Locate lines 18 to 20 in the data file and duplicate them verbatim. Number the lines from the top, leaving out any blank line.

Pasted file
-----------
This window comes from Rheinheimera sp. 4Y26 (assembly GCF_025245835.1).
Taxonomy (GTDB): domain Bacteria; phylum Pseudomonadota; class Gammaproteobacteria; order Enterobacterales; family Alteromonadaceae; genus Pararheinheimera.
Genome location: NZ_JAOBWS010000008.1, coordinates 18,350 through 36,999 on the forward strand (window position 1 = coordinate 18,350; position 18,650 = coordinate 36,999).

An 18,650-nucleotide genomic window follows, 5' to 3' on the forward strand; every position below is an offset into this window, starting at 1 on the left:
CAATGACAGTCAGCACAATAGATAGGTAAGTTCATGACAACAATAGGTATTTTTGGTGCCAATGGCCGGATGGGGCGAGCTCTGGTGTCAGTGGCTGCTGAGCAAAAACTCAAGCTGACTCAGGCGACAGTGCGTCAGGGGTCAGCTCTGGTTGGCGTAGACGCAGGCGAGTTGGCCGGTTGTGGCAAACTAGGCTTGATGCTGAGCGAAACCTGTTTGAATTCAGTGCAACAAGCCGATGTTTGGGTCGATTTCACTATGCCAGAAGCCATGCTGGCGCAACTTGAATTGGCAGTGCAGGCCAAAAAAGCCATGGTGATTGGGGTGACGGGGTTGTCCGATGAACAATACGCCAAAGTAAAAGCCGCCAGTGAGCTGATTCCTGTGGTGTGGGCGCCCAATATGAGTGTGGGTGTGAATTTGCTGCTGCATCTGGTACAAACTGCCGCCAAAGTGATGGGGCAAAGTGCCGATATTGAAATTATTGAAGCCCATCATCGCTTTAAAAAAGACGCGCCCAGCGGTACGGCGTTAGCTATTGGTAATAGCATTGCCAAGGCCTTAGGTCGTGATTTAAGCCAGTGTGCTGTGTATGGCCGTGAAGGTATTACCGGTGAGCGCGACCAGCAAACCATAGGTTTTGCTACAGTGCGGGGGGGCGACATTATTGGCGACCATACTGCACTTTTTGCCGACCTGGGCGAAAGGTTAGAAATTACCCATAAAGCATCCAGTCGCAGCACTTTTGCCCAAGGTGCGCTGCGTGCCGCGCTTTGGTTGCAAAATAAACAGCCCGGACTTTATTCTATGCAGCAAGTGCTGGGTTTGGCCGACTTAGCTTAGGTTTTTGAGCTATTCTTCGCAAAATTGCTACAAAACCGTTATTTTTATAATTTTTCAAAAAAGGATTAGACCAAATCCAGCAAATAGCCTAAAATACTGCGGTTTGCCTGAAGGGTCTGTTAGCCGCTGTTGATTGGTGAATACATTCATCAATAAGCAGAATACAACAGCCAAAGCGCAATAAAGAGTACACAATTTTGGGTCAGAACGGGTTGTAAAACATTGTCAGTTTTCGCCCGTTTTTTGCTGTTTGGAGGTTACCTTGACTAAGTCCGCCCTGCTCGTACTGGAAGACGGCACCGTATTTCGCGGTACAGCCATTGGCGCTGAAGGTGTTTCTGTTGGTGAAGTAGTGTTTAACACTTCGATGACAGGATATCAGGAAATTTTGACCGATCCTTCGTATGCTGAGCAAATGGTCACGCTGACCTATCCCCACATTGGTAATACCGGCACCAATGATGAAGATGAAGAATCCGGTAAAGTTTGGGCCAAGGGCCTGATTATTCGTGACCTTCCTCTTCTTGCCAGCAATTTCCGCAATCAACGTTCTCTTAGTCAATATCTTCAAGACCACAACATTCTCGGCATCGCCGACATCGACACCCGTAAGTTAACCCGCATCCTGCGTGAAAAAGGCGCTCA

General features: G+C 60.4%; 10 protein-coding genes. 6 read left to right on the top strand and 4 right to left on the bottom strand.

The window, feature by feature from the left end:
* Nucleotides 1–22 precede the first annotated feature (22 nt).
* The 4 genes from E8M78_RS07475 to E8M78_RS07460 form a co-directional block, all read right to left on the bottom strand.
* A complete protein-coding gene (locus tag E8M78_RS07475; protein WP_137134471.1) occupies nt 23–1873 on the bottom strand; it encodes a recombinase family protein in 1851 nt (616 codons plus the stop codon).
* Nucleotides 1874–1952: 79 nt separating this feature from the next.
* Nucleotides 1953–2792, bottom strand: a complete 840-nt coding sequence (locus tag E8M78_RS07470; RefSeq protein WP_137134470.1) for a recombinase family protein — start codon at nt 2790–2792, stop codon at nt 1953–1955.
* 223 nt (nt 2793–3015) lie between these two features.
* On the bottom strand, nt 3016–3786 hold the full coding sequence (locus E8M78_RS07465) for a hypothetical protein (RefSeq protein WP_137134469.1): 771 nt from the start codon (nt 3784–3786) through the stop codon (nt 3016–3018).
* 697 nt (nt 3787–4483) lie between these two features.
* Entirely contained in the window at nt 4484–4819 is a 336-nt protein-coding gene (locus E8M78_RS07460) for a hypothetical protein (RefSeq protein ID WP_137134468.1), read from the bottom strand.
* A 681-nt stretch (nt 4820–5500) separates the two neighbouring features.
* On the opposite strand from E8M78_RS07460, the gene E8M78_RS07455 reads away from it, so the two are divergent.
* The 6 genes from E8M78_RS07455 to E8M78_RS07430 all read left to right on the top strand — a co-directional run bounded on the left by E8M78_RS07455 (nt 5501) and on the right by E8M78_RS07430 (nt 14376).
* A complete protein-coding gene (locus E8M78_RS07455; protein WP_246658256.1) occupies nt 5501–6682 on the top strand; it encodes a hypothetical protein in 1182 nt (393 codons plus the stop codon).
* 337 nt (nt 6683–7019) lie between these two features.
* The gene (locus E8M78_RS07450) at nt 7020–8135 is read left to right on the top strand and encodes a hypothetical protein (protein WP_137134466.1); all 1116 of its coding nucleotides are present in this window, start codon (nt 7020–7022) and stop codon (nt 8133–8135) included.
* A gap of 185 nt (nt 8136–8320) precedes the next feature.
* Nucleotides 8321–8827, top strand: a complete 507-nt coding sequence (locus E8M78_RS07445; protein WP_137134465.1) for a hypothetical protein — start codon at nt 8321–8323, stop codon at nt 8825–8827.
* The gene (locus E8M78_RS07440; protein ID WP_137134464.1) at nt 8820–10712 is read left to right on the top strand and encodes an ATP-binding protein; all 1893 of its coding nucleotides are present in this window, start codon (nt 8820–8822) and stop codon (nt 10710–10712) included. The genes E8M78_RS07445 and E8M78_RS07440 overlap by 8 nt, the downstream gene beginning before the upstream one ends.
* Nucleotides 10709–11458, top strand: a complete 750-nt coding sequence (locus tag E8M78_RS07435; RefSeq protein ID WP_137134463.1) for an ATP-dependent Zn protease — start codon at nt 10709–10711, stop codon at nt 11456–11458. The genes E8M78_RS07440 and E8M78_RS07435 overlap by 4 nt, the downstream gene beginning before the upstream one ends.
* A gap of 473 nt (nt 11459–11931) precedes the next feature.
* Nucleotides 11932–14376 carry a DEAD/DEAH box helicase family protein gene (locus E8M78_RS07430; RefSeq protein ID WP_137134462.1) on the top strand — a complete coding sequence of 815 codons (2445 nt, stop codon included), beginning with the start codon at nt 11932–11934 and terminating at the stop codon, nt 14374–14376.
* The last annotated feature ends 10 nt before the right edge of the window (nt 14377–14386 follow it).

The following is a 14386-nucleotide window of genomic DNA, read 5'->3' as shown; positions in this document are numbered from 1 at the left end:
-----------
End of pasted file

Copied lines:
* On the opposite strand from E8M78_RS07460, the gene E8M78_RS07455 reads away from it, so the two are divergent.
* The 6 genes from E8M78_RS07455 to E8M78_RS07430 all read left to right on the top strand — a co-directional run bounded on the left by E8M78_RS07455 (nt 5501) and on the right by E8M78_RS07430 (nt 14376).
* A complete protein-coding gene (locus E8M78_RS07455; protein WP_246658256.1) occupies nt 5501–6682 on the top strand; it encodes a hypothetical protein in 1182 nt (393 codons plus the stop codon).